The goal of this project is to prepare and characterize functional and spectroscopic models for the active sites of the two main metalloenzymes that process hydrogen, the [FeFe]- and [NiFe]-hydrogenases. Such models will provide mechanistic insights into these enzymes and will underpin other advances: (i) define the roles for reduced iron in biological systems, (ii) opportunities for combating diseases caused by organisms that utilize hydrogen in their metabolism, and (ii) lead to new reagents and catalysts for using hydrogen, relevant to the synthesis of many pharmaceuticals. The work focuses mainly on the [FeFe]-hydrogenases, exploiting advances in our modeling both the reduced and oxidized states of this enzyme. An emerging effort builds on a recent breakthrough relevant to the [NiFe]-hydrogenases, which are particularly widespread. Much of the work focuses on the mixed valence Hox state of [FeFe]-hydrogenases, beginning with a recent discovery that H2 is activated by a biomimetic Hox model. The key to this advance is the incorporation of the azadithiolate cofactor into the synthetic analogues. These functionally competent models will be characterized spectroscopically and through isotopical labeling. For the other direction of this enzyme's action - H2 production - we will examine the protonation of reduced biomimetic systems, elucidating factors that control the regiochemistry and redox of the hydrides. Finally, a building block approach is described in the assembly of biomimetic models for the [NiFe]-hydrogenases. Preliminary studies demonstrate the assembly and characterization of a nearly complete active site model. Overall the work promises to clarify the pathways by which nature uses and produces hydrogen. The biochemistry and the underlying inorganic chemistry are highly unusual. Many of these questions cannot be fully addressed with the protein due to the invisibility of hydrogen to crystallography and the presence of interfering chromophores. The work underpins new bioinorganic chemistry involving H2 and hydride ligands.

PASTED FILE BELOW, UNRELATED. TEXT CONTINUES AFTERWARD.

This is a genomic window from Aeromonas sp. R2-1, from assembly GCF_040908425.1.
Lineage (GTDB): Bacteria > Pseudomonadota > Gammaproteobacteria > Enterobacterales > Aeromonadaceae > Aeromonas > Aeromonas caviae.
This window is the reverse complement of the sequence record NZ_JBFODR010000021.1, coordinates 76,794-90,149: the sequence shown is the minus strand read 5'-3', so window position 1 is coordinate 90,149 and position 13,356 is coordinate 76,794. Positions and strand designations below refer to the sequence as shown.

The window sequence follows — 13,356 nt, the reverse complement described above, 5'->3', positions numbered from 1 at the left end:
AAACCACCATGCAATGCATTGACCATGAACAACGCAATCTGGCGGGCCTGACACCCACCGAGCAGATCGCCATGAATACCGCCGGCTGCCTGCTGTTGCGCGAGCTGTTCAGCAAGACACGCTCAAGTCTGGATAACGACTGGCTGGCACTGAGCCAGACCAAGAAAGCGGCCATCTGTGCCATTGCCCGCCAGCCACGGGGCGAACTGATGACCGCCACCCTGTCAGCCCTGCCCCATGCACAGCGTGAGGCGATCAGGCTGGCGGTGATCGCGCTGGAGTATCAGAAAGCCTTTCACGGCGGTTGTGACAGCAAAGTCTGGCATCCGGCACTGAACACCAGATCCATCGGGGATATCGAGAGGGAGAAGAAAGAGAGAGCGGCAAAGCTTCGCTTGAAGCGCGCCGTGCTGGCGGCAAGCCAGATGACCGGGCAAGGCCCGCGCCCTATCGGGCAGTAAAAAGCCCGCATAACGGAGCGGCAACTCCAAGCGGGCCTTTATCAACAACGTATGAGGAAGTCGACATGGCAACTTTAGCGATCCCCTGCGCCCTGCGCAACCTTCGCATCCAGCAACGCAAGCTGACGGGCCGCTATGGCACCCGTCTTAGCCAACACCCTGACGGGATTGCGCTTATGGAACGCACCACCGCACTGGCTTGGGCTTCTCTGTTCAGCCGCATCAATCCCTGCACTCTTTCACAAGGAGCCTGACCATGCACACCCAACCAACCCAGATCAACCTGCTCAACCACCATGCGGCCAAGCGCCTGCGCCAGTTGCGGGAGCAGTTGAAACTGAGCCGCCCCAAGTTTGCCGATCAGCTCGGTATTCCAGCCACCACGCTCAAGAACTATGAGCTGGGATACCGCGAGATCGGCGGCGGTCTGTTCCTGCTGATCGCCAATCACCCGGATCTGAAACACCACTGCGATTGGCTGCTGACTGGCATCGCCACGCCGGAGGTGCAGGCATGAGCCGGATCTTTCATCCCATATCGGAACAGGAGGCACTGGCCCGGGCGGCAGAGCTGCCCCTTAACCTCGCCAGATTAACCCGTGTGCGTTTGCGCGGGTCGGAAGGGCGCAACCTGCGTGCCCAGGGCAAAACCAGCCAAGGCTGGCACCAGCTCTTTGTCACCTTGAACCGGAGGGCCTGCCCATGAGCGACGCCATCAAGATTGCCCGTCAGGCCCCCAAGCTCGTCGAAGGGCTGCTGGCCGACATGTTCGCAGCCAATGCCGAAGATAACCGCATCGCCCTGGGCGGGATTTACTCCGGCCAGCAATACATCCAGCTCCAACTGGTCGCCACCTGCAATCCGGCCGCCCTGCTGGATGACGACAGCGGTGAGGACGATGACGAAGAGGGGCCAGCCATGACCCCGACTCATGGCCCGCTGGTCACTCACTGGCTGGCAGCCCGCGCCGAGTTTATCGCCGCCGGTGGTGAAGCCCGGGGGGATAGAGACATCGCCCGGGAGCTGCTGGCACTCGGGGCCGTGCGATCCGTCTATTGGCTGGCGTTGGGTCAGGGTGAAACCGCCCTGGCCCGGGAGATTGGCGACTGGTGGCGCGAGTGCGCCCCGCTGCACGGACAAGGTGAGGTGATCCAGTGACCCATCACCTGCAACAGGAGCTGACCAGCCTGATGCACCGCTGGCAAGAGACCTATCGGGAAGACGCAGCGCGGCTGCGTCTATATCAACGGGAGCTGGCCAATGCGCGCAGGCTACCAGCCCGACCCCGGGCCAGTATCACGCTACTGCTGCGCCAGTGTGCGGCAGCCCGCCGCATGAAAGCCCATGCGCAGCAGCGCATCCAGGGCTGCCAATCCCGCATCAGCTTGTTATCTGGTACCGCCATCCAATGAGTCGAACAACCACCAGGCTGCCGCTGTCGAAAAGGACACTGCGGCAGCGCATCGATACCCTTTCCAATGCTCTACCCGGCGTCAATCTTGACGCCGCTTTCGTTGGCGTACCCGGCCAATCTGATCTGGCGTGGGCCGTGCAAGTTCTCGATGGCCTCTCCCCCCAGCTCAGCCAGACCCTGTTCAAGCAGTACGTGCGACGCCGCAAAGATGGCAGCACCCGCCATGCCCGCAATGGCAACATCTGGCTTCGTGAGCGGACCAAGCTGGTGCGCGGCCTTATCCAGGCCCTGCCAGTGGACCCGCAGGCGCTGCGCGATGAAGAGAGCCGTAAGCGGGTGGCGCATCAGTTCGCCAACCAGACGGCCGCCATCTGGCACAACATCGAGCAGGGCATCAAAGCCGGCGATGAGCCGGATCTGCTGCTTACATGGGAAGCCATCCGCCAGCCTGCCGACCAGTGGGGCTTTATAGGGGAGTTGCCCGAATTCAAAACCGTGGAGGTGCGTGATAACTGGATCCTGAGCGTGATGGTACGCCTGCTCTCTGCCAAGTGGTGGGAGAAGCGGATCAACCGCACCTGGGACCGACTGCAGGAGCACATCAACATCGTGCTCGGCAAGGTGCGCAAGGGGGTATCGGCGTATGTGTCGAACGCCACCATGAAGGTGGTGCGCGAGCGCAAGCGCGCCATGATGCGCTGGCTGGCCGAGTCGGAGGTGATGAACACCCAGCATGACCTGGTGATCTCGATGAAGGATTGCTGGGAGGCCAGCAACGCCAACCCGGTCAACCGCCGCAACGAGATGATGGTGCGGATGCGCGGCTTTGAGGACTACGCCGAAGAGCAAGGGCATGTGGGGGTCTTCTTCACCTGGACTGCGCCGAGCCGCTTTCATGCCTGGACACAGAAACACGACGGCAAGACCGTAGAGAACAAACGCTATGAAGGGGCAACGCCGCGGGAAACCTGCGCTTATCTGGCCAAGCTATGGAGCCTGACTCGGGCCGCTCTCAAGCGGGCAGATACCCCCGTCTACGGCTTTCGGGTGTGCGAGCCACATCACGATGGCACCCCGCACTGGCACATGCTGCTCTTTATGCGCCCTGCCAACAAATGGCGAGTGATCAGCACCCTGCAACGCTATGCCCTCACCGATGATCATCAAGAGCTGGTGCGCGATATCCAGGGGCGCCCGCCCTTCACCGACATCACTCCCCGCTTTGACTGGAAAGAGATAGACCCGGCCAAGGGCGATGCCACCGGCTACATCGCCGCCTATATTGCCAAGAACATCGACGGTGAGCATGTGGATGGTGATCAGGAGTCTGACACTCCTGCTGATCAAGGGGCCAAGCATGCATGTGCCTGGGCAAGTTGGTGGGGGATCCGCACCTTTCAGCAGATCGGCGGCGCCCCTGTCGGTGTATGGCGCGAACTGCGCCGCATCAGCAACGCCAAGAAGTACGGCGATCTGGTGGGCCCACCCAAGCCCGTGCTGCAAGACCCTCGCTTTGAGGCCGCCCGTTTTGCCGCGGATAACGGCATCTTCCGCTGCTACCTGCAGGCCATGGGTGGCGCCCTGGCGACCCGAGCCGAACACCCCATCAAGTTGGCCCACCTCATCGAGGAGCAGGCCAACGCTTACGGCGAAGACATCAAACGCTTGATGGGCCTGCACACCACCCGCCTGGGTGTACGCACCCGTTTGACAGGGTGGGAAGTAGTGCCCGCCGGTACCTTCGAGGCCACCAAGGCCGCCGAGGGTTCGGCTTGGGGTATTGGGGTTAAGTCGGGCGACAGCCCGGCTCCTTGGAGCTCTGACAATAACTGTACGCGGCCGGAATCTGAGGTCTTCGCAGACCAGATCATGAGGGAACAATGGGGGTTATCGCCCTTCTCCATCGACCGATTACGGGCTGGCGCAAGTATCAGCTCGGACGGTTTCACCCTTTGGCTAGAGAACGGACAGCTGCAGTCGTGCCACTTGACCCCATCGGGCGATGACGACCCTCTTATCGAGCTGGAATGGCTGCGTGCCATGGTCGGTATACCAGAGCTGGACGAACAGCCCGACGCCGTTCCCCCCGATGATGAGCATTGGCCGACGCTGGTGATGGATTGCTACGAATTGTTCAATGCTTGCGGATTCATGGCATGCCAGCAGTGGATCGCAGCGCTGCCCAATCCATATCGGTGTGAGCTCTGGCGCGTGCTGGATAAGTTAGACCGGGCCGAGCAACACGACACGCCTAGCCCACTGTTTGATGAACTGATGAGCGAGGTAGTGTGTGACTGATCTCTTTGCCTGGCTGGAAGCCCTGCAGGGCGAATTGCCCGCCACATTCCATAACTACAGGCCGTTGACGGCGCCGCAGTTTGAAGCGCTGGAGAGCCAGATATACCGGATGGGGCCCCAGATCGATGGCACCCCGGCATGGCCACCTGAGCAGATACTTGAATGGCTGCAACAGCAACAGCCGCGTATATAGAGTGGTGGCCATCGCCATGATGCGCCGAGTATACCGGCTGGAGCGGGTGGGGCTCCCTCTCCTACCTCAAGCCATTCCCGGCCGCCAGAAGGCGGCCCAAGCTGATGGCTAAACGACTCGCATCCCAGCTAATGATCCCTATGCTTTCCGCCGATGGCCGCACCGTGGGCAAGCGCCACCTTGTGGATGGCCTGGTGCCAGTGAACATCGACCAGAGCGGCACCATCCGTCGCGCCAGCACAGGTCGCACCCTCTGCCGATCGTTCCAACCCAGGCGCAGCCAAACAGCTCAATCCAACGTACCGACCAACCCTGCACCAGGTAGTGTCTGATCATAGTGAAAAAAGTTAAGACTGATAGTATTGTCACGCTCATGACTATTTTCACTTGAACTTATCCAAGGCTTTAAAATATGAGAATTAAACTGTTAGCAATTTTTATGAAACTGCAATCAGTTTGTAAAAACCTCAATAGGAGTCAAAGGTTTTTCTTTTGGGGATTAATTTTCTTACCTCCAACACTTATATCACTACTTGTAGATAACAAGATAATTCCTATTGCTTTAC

Public Health Relevance

An H2-based metabolism supports the pathogen H. pylori, estimated to be responsible for 80-90% of all gastric and duodenal cancers. This bacterium infects half of the world's population and 50M Americans. Hydrogen is a constituent of the atmosphere in the human gut.

National Institute of Health (NIH)
National Institute of General Medical Sciences (NIGMS)
Research Project (R01)
Project #
Application #
Study Section
Macromolecular Structure and Function A Study Section (MSFA)
Program Officer
Anderson, Vernon
Project Start
Project End
Budget Start
Budget End
Support Year
Fiscal Year
Total Cost
Indirect Cost
University of Illinois Urbana-Champaign
Schools of Arts and Sciences
United States
Zip Code
Li, Qianli; Lalaoui, Noémie; Woods, Toby J et al. (2018) Electron-Rich, Diiron Bis(monothiolato) Carbonyls: C-S Bond Homolysis in a Mixed Valence Diiron Dithiolate. Inorg Chem 57:4409-4418
Sommer, Constanze; Richers, Casseday P; Lubitz, Wolfgang et al. (2018) A [RuRu] Analogue of an [FeFe]-Hydrogenase Traps the Key Hydride Intermediate of the Catalytic Cycle. Angew Chem Int Ed Engl 57:5429-5432
Carlson, Michaela R; Gray, Danielle L; Richers, Casseday P et al. (2018) Sterically Stabilized Terminal Hydride of a Diiron Dithiolate. Inorg Chem 57:1988-2001
Pelmenschikov, Vladimir; Birrell, James A; Pham, Cindy C et al. (2017) Reaction Coordinate Leading to H2 Production in [FeFe]-Hydrogenase Identified by Nuclear Resonance Vibrational Spectroscopy and Density Functional Theory. J Am Chem Soc 139:16894-16902
Lalaoui, Noémie; Woods, Toby; Rauchfuss, Thomas B et al. (2017) Characterization of a Borane ? Complex of a Diiron Dithiolate: Model for an Elusive Dihydrogen Adduct. Organometallics 36:2054-2057
Yu, Xin; Tung, Chen-Ho; Wang, Wenguang et al. (2017) Interplay between Terminal and Bridging Diiron Hydrides in Neutral and Oxidized States. Organometallics 36:2245-2253
Schilter, David; Gray, Danielle L; Fuller, Amy L et al. (2017) Synthetic Models for Nickel-Iron Hydrogenase Featuring Redox-Active Ligands. Aust J Chem 70:505-515
Reijerse, Edward J; Pham, Cindy C; Pelmenschikov, Vladimir et al. (2017) Direct Observation of an Iron-Bound Terminal Hydride in [FeFe]-Hydrogenase by Nuclear Resonance Vibrational Spectroscopy. J Am Chem Soc 139:4306-4309
Carlson, Michaela R; Gilbert-Wilson, Ryan; Gray, Danielle R et al. (2017) Diiron Dithiolate Hydrides Complemented with Proton-Responsive Phosphine-Amine Ligands. Eur J Inorg Chem 2017:3169-3173
Zhao, Peihua; Gray, Danielle L; Rauchfuss, Thomas B (2016) Rational Synthesis of the Carbonyl(perthiolato)diiron [Fe2(S3CPh2)(CO)6] and Related Complexes. Eur J Inorg Chem 2016:2681-2683

Showing the most recent 10 out of 69 publications